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The accountant and his daughter in 1947
People my mother considered common were at the top of the order in Las Vegas. The hotels were their playgrounds. They had nicer cars, more expensive clothes, more privileges than the rest of us. And more power. Ed Reid in The Green Felt Jungle described “little Moey Sedway” as “a tiny guy with a large nose and moist, close-set eyes, who talked freely from both sides of his mouth . . . a punk . . . Bugsy Siegel’s personal flunky.” Ed Reid didn’t know Mr. Sedway the way I did. Moey hosted all of the social events for Mr. Siegel’s staff. He drove a big, black car, smoked imported cigars and had a beautiful mistress who wore mink to Friday night services, while my mother muttered “scum” under her breath, and whose daughter was in my Sunday school class. At parties, he was gracious, soft-spoken, and even playful. He had a fuzzy red bird toy that balanced on the rim of a cocktail glass and bobbed up and down. I thought he was the most sophisticated grownup I knew.

And then there was Benjamin “Bugsy” Siegel, my father’s and Moey’s boss. Handsome enough to be in the movies, he would bounce me on his knee and give me silver dollars for my piggy bank. My mother had a crush on him. She’d say, “Why can’t your father be more like Benny? He’s so refined.” She had no idea he’d murdered twenty or thirty people. My father probably knew, but he never said anything. He worshiped Siegel. Benny had monogrammed shirts made for him, and picked up the tab when the Sharniks from Detroit and California were in town. Irving was making good money in those days, especially after the Flamingo opened. He was promoted to head of skimming. I had no idea what that meant. I thought it referred to the skin on hot chocolate. I pictured my dad in a chef’s hat with a little ivory handled knife. What did I know?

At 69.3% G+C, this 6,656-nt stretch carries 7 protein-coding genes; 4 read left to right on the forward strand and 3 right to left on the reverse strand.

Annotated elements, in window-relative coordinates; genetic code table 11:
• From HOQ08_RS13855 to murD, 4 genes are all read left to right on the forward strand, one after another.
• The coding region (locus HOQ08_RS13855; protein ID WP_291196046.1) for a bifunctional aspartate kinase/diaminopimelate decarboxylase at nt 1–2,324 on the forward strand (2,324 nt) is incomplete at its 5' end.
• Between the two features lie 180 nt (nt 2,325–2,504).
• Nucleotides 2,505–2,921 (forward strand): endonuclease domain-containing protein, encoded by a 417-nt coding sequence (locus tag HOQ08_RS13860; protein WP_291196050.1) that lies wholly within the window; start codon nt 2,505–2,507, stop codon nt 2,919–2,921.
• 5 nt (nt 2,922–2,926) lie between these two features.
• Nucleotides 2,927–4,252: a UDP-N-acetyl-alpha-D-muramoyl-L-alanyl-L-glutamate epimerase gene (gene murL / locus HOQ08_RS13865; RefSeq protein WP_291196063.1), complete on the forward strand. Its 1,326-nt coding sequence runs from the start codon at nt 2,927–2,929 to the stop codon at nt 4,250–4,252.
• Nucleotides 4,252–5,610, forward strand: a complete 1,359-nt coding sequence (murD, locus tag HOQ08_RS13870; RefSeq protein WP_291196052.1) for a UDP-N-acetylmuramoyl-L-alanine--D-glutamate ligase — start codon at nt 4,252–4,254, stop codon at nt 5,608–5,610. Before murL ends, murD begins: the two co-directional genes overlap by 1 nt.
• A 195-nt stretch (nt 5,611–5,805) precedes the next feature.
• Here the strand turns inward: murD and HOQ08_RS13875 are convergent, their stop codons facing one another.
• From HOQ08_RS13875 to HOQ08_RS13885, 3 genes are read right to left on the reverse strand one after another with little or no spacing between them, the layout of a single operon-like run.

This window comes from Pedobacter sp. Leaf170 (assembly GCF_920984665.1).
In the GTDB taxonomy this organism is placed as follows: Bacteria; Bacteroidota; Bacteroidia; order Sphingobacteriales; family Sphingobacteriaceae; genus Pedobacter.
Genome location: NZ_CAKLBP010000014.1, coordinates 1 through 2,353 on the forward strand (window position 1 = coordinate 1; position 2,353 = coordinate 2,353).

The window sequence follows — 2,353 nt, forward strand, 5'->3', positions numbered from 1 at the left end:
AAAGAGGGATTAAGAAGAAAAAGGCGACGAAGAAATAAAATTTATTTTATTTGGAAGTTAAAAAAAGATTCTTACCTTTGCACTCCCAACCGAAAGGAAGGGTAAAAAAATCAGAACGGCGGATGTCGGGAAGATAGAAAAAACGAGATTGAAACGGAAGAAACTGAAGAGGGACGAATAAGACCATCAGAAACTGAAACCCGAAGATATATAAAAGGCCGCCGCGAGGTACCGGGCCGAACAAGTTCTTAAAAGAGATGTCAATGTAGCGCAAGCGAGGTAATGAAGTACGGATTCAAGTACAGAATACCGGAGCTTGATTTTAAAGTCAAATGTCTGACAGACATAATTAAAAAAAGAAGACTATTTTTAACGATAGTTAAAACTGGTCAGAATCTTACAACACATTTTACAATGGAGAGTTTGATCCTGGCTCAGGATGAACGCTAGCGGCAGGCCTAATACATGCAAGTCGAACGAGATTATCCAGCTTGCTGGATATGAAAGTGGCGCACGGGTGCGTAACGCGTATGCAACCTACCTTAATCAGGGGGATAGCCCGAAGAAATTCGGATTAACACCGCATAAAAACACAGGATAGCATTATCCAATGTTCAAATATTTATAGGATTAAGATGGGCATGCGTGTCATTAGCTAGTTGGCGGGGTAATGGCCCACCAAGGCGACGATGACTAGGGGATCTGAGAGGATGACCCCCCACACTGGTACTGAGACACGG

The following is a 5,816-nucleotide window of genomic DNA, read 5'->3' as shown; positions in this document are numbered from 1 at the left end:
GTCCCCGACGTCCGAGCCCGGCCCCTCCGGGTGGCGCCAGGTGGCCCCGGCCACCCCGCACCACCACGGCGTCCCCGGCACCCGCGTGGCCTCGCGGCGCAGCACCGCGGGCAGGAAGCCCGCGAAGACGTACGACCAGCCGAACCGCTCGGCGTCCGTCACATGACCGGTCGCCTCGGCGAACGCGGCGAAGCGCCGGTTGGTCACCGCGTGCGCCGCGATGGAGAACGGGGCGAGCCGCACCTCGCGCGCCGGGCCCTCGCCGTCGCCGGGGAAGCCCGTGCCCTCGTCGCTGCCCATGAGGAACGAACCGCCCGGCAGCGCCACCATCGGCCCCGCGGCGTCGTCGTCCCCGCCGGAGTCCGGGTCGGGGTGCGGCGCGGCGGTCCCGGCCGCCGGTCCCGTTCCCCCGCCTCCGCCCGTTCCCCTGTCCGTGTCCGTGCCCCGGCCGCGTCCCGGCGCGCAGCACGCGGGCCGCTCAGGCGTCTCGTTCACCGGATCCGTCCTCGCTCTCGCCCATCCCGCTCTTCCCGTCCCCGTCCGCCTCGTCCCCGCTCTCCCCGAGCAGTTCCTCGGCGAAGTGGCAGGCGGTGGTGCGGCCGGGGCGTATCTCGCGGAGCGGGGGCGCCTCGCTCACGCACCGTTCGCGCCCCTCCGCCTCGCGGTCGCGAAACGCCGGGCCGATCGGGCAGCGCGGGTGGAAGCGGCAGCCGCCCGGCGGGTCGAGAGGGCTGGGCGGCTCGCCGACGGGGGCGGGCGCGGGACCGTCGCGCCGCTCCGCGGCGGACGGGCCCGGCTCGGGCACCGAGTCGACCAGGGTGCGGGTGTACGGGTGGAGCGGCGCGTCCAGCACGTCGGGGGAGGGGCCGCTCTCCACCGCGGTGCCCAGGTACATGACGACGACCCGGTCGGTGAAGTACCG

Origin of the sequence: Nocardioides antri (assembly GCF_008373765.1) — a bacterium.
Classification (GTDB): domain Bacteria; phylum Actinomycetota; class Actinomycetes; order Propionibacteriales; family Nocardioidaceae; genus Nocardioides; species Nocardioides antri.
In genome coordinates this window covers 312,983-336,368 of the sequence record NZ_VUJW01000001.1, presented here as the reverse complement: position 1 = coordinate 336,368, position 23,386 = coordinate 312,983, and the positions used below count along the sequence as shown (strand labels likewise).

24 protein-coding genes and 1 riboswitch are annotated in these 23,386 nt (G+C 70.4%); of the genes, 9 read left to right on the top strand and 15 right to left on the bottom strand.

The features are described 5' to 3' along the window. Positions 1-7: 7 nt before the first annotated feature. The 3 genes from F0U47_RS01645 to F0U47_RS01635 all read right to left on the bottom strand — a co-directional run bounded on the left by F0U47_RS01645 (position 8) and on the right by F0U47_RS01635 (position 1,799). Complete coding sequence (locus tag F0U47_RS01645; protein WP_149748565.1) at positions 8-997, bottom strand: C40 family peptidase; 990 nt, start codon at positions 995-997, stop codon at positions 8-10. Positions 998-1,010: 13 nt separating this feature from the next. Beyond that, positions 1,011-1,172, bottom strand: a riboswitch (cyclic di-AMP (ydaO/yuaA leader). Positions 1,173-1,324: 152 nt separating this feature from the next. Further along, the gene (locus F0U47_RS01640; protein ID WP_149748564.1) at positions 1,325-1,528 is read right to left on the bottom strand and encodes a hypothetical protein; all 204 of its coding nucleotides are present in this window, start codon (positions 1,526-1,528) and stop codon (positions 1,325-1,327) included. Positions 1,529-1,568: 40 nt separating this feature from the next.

My mother was actually happy in those days. I remember when she came home from a New Year’s Eve party at the Flamingo. She had a paper hat on. She sat on the edge of my bed and told me about the cocktail waitresses in net stockings and the celebrities and the caviar and champagne. Seven months after the Flamingo opened Benjamin “Bugsy” Siegel was shot full of holes in his mistress’s house in Los Angeles. They never found out who did it.  Everybody thought Meyer Lansky gave the order, but my father said he had a lot of enemies. Beldon Katleman, of the El Rancho hated Siegel’s guts. When Bugsy tried to horn in on the El Rancho, Katleman had him pistol whipped in front of everybody at the pool and dumped in the desert. Then, Bugsy goes and builds the Flamingo, like a slap in Katleman’s face.

My dad lost his job at the Flamingo. Nobody wanted to hire him because of Siegel.  Finally, Moey Sedway gave him a job at the Golden Nugget as a dealer. He had been demoted. He and my mother started yelling and screaming about money again. Colliers Magazine did an article about Vegas that featured a full-page photograph of my dad dealing cards at the Nugget. The caption read: The Empty Face of Las Vegas. He thought it was a compliment. My mother and her family were mortified. Our lives might have been very different if Siegel had lived but, as I realized when I was older, we wouldn’t have been safe. In Las Vegas, you’re better off being a nobody.


Wendy Hess
11/28/2011

I found this when I was digging around on-line and enjoyed reading it. Ruby Kolod was my great uncle by marriage though I never met him (he was married to my grandfather's sister Esther) and my grandmother used to tell me how nice he was to the family and how much fun he was to visit. My mother said he was also a dog lover and that he always had a dog or two (mostly toy breeds.)

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